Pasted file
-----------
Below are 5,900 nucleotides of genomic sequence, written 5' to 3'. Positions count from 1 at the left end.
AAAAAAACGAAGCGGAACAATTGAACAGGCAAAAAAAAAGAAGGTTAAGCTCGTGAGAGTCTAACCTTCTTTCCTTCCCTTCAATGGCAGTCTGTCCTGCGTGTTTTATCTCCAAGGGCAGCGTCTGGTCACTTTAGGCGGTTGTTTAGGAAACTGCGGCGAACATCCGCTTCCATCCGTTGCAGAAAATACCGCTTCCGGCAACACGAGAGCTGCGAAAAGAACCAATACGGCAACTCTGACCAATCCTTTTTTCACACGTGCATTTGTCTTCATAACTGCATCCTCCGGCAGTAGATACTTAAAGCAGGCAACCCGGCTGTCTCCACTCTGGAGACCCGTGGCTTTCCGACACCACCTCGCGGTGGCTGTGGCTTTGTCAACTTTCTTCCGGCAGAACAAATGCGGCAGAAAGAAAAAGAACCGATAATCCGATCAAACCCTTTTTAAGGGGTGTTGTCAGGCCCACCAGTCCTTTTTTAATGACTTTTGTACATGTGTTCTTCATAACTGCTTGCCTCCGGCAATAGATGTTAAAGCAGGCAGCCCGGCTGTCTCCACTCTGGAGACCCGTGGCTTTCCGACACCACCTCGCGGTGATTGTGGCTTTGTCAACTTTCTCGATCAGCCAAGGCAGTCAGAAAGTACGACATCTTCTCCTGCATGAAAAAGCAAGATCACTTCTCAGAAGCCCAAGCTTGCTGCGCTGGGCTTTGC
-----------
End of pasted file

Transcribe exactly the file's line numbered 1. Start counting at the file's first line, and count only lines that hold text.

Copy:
Below are 5,900 nucleotides of genomic sequence, written 5' to 3'. Positions count from 1 at the left end.